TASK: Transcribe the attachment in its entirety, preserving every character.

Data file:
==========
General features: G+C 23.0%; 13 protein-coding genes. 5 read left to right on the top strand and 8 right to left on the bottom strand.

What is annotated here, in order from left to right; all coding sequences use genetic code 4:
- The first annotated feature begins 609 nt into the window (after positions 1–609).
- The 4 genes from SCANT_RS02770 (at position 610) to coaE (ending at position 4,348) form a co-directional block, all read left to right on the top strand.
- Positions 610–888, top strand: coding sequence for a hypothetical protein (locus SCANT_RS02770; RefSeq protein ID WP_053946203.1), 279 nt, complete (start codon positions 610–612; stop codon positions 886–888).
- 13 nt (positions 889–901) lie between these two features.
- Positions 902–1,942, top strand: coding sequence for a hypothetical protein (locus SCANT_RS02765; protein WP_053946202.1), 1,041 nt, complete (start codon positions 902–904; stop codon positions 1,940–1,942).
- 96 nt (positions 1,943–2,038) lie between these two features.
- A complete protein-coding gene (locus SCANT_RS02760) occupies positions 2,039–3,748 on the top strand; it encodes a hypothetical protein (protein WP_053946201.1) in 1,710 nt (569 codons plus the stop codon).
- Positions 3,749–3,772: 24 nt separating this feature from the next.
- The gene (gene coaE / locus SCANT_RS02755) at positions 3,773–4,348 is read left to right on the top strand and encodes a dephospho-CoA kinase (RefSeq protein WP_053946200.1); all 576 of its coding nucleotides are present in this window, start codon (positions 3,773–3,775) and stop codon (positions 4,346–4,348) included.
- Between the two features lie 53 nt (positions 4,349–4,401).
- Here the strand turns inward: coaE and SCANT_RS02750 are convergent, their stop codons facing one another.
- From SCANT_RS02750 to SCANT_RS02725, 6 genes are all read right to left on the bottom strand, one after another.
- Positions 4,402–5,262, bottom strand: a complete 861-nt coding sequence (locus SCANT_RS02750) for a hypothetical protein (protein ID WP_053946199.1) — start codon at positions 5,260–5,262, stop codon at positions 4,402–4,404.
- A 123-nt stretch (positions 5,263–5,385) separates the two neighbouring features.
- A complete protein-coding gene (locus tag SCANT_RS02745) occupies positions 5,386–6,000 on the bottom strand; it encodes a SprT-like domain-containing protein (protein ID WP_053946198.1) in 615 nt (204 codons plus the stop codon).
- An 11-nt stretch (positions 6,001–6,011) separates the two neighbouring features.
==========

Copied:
General features: G+C 23.0%; 13 protein-coding genes. 5 read left to right on the top strand and 8 right to left on the bottom strand.

What is annotated here, in order from left to right; all coding sequences use genetic code 4:
- The first annotated feature begins 609 nt into the window (after positions 1–609).
- The 4 genes from SCANT_RS02770 (at position 610) to coaE (ending at position 4,348) form a co-directional block, all read left to right on the top strand.
- Positions 610–888, top strand: coding sequence for a hypothetical protein (locus SCANT_RS02770; RefSeq protein ID WP_053946203.1), 279 nt, complete (start codon positions 610–612; stop codon positions 886–888).
- 13 nt (positions 889–901) lie between these two features.
- Positions 902–1,942, top strand: coding sequence for a hypothetical protein (locus SCANT_RS02765; protein WP_053946202.1), 1,041 nt, complete (start codon positions 902–904; stop codon positions 1,940–1,942).
- 96 nt (positions 1,943–2,038) lie between these two features.
- A complete protein-coding gene (locus SCANT_RS02760) occupies positions 2,039–3,748 on the top strand; it encodes a hypothetical protein (protein WP_053946201.1) in 1,710 nt (569 codons plus the stop codon).
- Positions 3,749–3,772: 24 nt separating this feature from the next.
- The gene (gene coaE / locus SCANT_RS02755) at positions 3,773–4,348 is read left to right on the top strand and encodes a dephospho-CoA kinase (RefSeq protein WP_053946200.1); all 576 of its coding nucleotides are present in this window, start codon (positions 3,773–3,775) and stop codon (positions 4,346–4,348) included.
- Between the two features lie 53 nt (positions 4,349–4,401).
- Here the strand turns inward: coaE and SCANT_RS02750 are convergent, their stop codons facing one another.
- From SCANT_RS02750 to SCANT_RS02725, 6 genes are all read right to left on the bottom strand, one after another.
- Positions 4,402–5,262, bottom strand: a complete 861-nt coding sequence (locus SCANT_RS02750) for a hypothetical protein (protein ID WP_053946199.1) — start codon at positions 5,260–5,262, stop codon at positions 4,402–4,404.
- A 123-nt stretch (positions 5,263–5,385) separates the two neighbouring features.
- A complete protein-coding gene (locus tag SCANT_RS02745) occupies positions 5,386–6,000 on the bottom strand; it encodes a SprT-like domain-containing protein (protein ID WP_053946198.1) in 615 nt (204 codons plus the stop codon).
- An 11-nt stretch (positions 6,001–6,011) separates the two neighbouring features.